Prepare talking points and stick to them in more formal settings.
Get comfortable with silence. Take your time to respond. Get curious and interested in what the other person is talking about. Look to contribute to their conversation before turning the attention to your own agenda.
An overtalker may feel they are not being listened to or heard. Thus the repetition and the continued talking as they seek to get their point across. If this feels like you then you need to look at ways of eliciting the acknowledgement you need. This could be as simple as asking: “Is that clear?” or “what are your thoughts on what I’ve just shared.” It might also require bold proclamations: “I’m not feeling heard.” or “I’m struggling to get cut-through.”
Interesting versus useful – Ask yourself either before you share something or as you are speaking: Is this what they asked for? Is it necessary? Is it adding value? Is it relevant? What is my intent is sharing this? What is my intent in sharing this level of detail? Am I just getting caught up in an interesting story or is this actually of use?
Reflect back over a conversation to check for relevancy and repetition. It could be helpful to record audio of a couple of conversations to play back and take notes. Check for questions asked, reflective listening, cutting people off etc.
Breathe and pause…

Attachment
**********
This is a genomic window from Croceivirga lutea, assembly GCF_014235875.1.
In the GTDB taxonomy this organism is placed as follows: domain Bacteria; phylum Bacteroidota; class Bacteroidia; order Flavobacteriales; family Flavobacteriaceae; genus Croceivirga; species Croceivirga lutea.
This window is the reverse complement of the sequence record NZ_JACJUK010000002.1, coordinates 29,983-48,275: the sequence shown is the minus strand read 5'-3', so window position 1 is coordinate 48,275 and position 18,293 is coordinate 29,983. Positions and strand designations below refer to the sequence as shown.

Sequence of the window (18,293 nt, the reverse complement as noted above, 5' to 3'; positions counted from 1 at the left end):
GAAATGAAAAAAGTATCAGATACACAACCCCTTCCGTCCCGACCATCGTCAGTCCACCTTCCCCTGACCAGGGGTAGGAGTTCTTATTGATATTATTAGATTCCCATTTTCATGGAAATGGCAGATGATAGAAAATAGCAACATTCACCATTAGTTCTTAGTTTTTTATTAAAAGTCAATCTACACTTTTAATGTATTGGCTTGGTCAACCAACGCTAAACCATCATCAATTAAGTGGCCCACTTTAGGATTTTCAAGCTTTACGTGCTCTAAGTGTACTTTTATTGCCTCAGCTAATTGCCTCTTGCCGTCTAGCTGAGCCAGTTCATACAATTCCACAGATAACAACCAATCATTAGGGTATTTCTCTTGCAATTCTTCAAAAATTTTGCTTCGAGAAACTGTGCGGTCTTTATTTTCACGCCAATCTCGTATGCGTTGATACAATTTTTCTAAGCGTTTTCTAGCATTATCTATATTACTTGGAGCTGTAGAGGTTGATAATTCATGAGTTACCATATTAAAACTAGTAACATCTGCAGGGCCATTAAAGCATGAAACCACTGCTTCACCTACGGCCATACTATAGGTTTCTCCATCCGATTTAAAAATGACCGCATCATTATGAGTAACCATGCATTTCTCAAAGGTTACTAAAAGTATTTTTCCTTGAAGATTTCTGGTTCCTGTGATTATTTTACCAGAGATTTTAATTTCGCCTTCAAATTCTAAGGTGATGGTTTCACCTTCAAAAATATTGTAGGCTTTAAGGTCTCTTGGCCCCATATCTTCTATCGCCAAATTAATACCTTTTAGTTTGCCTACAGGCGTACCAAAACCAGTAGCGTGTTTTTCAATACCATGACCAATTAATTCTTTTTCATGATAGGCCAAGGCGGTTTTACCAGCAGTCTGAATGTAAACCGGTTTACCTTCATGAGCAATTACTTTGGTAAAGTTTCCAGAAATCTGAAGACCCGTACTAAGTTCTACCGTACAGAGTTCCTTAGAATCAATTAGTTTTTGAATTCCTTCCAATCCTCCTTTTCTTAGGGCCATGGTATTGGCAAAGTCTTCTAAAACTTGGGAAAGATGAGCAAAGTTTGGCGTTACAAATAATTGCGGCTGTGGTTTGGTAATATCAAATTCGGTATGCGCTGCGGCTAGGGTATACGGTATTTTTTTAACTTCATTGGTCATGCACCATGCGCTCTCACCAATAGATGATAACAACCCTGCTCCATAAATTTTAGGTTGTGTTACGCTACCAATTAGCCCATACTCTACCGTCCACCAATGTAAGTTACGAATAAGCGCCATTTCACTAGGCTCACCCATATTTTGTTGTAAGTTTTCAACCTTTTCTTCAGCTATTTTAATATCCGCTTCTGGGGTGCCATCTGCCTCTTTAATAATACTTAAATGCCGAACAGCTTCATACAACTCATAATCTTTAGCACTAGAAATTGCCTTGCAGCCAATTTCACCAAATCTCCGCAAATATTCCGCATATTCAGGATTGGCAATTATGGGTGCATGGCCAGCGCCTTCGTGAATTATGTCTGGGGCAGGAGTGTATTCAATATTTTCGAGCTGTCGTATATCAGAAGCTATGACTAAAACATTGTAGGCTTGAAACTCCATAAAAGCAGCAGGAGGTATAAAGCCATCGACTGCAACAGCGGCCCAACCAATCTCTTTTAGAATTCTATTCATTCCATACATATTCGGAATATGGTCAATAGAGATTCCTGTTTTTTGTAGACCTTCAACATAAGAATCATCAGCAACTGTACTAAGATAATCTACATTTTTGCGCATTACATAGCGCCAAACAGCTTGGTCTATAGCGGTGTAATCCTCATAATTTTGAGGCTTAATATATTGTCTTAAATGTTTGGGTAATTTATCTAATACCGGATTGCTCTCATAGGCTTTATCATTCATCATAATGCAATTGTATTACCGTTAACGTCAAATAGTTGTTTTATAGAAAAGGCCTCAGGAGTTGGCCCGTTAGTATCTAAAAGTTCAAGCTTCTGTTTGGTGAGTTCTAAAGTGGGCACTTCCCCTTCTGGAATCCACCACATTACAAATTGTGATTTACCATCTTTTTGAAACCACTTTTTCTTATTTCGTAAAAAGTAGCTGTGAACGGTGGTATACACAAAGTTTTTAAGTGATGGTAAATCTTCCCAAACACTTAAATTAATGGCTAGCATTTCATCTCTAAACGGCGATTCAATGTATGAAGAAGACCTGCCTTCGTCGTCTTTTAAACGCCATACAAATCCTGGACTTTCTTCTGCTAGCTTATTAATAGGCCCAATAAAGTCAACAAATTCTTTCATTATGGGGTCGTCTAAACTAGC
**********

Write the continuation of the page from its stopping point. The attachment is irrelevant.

The listener also has a duty of care in dealing with overtalkers. Listeners can often be passively aggressive or dismissive of the overtalker. An overtalker tends to take up more of people’s time than others do and more time than is required. Conversations can also be more complicated and frustrating, going off on tangents because the overtalker is bringing in too much information for what is needed. Listeners need to be more understanding and proactive in providing candid feedback and ongoing support to enable a change in habits.
Given an overtalker often has limited awareness of their impact, it may be helpful to communicate which bits of what they shared was helpful and relevant and which bits weren’t and how much was just repetition.
If we could all take a little time to support ourselves and support each other in improved ways of interacting, the world would be happier and less fraught, relationships would be more impactful and we’d all get a hellava lot more work done!